No one knows exactly how art taps into physical and intellectual memories muddled by neuro-degenerative diseases. But scientists suspect that the process allows people to find alternate routes to misplaced memories.
Art Therapy For Parkinson’s Disease
Visuospatial symptoms are highly prevalent but poorly recognized symptoms of Parkinson’s Disease.
Cumulative disability arising from impaired visuospatial skills may significantly affect patients’ quality of life.
Effective pharmacological treatments for visuospatial symptoms are lacking.
The process of art making relies on sophisticated neurological functions that may be trained to improve visuospatial symptoms in patients with Parkinson’s disease.
Further studies are warranted to confirm these original findings.
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Icipating In Art Activities Such As Painting And Drawing Can Help Improve Some Disease Symptoms Experts Say
The American Parkinson Disease Association Minnesota Chapter is hosting a free virtual art therapy session Tuesday, Aug. 17, via Zoom. It is open to adults with Parkinsons disease and their care partners living anywhere in the Midwest.
The program, called Connecting Through Art, is a creative arts program that offers people with Parkinsons disease the opportunity to express feelings, emotions and daily concerns through drawing and painting. For people who are dealing with this illness, an art activity can help improve some symptoms, according to the APDA.
There is no charge to participate, but pre-registration is required. To register, call 241-8297 or email .
The virtual Connecting Through Art program was filmed in collaboration with the Parrish Art Museum in New York. The museums art educator, Wendy Gottlieb, will guide participants through a step-by step watercolor painting activity with a special lesson about Fairfield Porter, a figurative painter who created paintings of interior and exterior landscapes around his homes in New York and Maine.
The program will be moderated by Georgia Engebretson, docent at the Minneapolis Institute of Art. One million Americans are living with Parkinsons disease, and 60,000 people are newly diagnosed each year. There is no cure for Parkinsons disease, the APDA said.
Effects Of Music Therapy On The Social And Communication Sphere
Impaired communication is one of the most common symptoms in PD, significantly affecting the persons quality of life. In a study by Tamplin et al. , they consider that singing shares many of the neural networks and structural mechanisms used during speech and therefore has the potential for therapeutic application to address speech disorders. They therefore set out to explore the effects of an interdisciplinary singing-based therapeutic intervention on voice and communication in people with PD, concluding that ParkinSong is an attractive intervention with the potential to increase volume and respiratory function in patients with this condition.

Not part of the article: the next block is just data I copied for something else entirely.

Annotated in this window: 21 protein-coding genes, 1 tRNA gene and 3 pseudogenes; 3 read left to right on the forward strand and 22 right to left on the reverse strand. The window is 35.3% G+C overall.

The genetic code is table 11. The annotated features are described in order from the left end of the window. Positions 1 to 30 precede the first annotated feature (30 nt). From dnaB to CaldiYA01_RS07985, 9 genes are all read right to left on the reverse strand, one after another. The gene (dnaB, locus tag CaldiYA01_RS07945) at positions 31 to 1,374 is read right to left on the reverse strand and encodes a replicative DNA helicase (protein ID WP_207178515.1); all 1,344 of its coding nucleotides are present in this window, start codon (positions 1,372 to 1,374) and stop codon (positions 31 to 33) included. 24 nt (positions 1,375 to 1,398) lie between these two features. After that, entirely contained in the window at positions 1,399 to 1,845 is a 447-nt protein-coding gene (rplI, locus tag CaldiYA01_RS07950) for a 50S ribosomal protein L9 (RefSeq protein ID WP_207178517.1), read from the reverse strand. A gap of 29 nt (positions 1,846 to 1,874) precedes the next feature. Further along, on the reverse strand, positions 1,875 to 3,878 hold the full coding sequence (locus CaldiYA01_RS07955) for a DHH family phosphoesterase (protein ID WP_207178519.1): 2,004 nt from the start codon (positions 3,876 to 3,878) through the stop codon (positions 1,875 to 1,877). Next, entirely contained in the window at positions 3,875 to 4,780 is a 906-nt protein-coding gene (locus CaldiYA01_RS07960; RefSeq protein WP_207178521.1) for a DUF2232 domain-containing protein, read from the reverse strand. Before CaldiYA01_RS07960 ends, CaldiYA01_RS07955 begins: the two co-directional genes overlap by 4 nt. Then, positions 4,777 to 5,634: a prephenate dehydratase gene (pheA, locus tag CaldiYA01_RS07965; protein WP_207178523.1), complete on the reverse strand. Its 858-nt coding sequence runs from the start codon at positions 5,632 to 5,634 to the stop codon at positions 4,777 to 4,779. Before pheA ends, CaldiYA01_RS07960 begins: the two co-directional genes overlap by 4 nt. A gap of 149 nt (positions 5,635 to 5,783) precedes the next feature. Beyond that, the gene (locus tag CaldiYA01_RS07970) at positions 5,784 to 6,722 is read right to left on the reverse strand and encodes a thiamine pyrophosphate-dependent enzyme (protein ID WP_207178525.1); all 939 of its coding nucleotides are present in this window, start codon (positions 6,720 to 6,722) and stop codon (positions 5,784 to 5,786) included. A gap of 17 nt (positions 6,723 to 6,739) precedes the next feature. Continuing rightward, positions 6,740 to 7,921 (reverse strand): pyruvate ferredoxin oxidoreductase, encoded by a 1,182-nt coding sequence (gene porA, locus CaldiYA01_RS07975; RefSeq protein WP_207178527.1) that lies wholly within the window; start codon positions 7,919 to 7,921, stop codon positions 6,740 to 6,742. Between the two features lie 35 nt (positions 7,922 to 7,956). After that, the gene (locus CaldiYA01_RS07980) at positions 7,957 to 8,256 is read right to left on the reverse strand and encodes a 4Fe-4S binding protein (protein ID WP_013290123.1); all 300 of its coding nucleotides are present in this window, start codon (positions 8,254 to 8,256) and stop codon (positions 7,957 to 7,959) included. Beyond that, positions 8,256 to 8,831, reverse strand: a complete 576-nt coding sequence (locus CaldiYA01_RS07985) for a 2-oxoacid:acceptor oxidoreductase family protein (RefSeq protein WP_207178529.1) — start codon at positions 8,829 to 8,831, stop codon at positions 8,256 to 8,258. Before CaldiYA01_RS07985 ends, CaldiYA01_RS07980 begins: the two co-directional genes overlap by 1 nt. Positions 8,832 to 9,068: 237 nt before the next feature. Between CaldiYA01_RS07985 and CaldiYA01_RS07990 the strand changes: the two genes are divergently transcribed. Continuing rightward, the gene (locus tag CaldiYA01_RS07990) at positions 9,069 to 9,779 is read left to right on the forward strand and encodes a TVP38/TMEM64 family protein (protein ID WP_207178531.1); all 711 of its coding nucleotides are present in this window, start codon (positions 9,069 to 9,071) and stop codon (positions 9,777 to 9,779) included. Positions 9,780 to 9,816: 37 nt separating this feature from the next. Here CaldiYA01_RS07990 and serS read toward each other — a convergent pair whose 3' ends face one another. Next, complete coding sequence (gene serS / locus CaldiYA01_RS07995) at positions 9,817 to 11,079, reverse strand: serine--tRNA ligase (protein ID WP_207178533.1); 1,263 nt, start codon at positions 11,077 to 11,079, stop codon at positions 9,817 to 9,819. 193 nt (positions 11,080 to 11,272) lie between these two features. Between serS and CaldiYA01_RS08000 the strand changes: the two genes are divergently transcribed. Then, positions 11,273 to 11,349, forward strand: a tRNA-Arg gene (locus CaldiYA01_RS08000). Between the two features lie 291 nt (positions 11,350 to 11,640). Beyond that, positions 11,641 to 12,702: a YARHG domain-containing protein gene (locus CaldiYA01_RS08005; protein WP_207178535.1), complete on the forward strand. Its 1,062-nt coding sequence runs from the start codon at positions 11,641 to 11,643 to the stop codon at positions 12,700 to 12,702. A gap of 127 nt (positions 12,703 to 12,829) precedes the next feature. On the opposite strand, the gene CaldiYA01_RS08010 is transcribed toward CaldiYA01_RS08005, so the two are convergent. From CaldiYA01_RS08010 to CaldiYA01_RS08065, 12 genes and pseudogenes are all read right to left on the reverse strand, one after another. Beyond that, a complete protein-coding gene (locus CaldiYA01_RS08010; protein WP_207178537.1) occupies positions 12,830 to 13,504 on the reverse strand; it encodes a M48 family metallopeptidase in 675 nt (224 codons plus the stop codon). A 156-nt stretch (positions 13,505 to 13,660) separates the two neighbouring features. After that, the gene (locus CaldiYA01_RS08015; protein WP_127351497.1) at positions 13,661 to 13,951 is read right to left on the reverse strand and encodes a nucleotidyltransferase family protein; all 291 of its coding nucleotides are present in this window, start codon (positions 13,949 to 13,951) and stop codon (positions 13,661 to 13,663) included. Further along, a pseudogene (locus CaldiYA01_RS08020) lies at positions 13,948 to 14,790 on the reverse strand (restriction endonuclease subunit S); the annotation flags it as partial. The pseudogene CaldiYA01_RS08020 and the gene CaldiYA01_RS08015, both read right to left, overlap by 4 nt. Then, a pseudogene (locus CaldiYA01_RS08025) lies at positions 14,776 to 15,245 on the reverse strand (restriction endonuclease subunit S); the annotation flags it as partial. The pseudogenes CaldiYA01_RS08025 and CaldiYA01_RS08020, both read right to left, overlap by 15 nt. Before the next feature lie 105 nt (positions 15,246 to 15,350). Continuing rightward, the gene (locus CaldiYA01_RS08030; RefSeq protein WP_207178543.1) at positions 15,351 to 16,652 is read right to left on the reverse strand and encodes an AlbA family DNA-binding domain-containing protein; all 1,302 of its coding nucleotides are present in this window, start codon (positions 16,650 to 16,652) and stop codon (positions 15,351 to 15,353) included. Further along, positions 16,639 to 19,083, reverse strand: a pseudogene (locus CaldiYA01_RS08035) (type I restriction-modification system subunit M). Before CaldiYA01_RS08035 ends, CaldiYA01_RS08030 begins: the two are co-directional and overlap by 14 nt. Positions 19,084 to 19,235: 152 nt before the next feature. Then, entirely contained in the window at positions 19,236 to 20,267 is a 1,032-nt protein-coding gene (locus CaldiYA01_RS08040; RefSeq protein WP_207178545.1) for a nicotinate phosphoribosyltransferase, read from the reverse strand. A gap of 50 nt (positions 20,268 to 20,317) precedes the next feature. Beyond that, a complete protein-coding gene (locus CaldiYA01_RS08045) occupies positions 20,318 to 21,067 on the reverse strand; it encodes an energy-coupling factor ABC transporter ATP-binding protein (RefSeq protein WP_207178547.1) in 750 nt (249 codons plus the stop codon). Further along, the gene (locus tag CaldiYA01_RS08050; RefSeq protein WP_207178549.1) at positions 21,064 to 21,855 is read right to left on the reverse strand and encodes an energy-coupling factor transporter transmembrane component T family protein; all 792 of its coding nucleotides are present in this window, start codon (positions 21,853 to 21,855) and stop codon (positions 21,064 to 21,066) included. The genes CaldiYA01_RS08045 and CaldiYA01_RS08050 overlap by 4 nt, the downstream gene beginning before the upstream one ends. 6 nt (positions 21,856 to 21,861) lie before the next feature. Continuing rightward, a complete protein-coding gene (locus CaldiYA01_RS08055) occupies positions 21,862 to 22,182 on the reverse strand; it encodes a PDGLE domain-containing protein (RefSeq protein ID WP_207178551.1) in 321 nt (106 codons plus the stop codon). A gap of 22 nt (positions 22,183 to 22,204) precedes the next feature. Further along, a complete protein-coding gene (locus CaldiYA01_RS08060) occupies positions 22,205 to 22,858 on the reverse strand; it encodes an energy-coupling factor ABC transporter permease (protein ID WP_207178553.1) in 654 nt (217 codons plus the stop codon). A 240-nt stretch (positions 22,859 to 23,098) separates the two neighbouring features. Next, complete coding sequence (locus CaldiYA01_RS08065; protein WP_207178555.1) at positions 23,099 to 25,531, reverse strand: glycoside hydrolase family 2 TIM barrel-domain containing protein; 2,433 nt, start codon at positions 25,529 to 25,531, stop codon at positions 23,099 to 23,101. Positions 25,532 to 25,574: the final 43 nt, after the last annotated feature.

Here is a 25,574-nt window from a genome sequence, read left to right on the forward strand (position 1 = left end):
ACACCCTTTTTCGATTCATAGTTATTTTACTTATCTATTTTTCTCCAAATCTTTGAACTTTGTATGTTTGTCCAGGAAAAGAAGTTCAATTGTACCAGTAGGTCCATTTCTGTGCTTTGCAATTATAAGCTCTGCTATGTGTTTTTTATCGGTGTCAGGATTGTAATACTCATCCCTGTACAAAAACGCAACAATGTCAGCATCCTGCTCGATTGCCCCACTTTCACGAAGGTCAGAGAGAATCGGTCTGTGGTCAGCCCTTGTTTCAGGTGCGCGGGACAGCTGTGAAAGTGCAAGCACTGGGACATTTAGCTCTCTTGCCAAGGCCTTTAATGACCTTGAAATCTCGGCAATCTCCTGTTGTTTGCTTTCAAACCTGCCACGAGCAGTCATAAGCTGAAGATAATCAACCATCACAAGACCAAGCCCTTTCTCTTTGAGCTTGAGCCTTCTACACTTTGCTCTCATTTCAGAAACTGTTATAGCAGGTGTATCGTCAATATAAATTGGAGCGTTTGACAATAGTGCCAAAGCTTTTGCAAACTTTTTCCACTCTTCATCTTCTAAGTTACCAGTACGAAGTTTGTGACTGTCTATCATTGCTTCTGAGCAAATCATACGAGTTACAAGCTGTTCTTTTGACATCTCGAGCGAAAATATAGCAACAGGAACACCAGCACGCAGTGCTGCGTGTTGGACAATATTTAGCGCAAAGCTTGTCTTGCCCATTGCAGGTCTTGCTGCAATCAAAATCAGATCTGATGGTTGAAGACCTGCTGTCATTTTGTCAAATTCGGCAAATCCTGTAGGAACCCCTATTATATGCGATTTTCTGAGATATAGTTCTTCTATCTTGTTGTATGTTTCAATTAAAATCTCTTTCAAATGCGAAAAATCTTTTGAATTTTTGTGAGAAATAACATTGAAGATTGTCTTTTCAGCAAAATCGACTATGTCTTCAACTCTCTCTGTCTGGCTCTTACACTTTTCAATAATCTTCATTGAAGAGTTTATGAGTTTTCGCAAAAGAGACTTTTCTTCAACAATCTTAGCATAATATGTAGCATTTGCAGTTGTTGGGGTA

Hypokinetic dysarthria during the disease was analyzed with regard to communication skills as predominant factors in daily life, with the same immediately influencing decreased competence in communication, thereby increasing frustration and a loss of confidence, regardless of the degree of symptoms. Regarding the feasibility and outcome measures, they concluded that there is initial evidence to warrant further study of the protocol. On the other hand, in a narrative review, the role of music therapy in improving aphasia and other neurological disorders was described, underlying the reasons why this tool could be effective in rehabilitation settings, especially in people affected by stroke , in maintaining vocal skills, and in delaying the vocal deterioration that often accompanies PD .
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Effects Of Music Therapy On The Emotional Sphere
PD is a complex diagnosis commonly associated with motor dysfunction, but it is also known to encompass cognitive, psychiatric, and mood disorders. Music has been successfully used to address motor and non-motor symptoms. Morris administered two surveys to 19 people with PD and 15 people without PD to assess their subjective impressions and appraisals of music. They concluded that people with Parkinsons may perceive less of an automatic connection between music and activity than their healthy peers. In addition, those with PD may receive more pleasure and value from music than they anticipate. Taken together, these results suggest that people with PD may require encouragement to participate, as well as to the ability to choose familiar selections to better access music-based interventions and the benefits they may offer. This may facilitate adherence to therapy, as music is engaging and enjoyable , improves mood, depressive syndromes , and thus improves the quality of life for people with PD .
Music Therapy Interventions In Parkinsons Disease: The State